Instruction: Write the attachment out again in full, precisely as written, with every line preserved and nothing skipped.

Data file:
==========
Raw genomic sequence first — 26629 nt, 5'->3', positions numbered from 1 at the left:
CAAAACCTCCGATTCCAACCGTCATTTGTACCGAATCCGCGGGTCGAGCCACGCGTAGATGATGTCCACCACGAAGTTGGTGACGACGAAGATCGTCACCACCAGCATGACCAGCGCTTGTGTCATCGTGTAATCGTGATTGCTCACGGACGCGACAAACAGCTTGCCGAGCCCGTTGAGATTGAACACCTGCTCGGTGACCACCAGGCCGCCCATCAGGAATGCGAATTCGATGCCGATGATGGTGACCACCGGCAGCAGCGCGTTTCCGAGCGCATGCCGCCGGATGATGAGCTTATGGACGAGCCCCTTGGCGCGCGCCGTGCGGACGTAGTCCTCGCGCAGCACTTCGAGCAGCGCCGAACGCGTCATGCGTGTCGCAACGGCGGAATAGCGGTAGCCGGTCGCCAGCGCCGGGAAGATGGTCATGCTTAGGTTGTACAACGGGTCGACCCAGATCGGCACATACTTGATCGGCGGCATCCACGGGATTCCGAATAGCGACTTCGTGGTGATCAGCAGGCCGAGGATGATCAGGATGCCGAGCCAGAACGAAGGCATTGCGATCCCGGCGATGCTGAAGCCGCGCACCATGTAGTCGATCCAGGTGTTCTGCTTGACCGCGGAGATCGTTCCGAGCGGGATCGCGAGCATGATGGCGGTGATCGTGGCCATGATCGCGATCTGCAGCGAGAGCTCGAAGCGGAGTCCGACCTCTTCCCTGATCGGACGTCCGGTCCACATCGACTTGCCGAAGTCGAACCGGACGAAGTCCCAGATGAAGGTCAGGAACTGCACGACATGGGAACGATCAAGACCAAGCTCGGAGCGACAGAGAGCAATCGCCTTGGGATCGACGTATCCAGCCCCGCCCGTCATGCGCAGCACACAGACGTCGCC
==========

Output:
Raw genomic sequence first — 26629 nt, 5'->3', positions numbered from 1 at the left:
CAAAACCTCCGATTCCAACCGTCATTTGTACCGAATCCGCGGGTCGAGCCACGCGTAGATGATGTCCACCACGAAGTTGGTGACGACGAAGATCGTCACCACCAGCATGACCAGCGCTTGTGTCATCGTGTAATCGTGATTGCTCACGGACGCGACAAACAGCTTGCCGAGCCCGTTGAGATTGAACACCTGCTCGGTGACCACCAGGCCGCCCATCAGGAATGCGAATTCGATGCCGATGATGGTGACCACCGGCAGCAGCGCGTTTCCGAGCGCATGCCGCCGGATGATGAGCTTATGGACGAGCCCCTTGGCGCGCGCCGTGCGGACGTAGTCCTCGCGCAGCACTTCGAGCAGCGCCGAACGCGTCATGCGTGTCGCAACGGCGGAATAGCGGTAGCCGGTCGCCAGCGCCGGGAAGATGGTCATGCTTAGGTTGTACAACGGGTCGACCCAGATCGGCACATACTTGATCGGCGGCATCCACGGGATTCCGAATAGCGACTTCGTGGTGATCAGCAGGCCGAGGATGATCAGGATGCCGAGCCAGAACGAAGGCATTGCGATCCCGGCGATGCTGAAGCCGCGCACCATGTAGTCGATCCAGGTGTTCTGCTTGACCGCGGAGATCGTTCCGAGCGGGATCGCGAGCATGATGGCGGTGATCGTGGCCATGATCGCGATCTGCAGCGAGAGCTCGAAGCGGAGTCCGACCTCTTCCCTGATCGGACGTCCGGTCCACATCGACTTGCCGAAGTCGAACCGGACGAAGTCCCAGATGAAGGTCAGGAACTGCACGACATGGGAACGATCAAGACCAAGCTCGGAGCGACAGAGAGCAATCGCCTTGGGATCGACGTATCCAGCCCCGCCCGTCATGCGCAGCACACAGACGTCGCC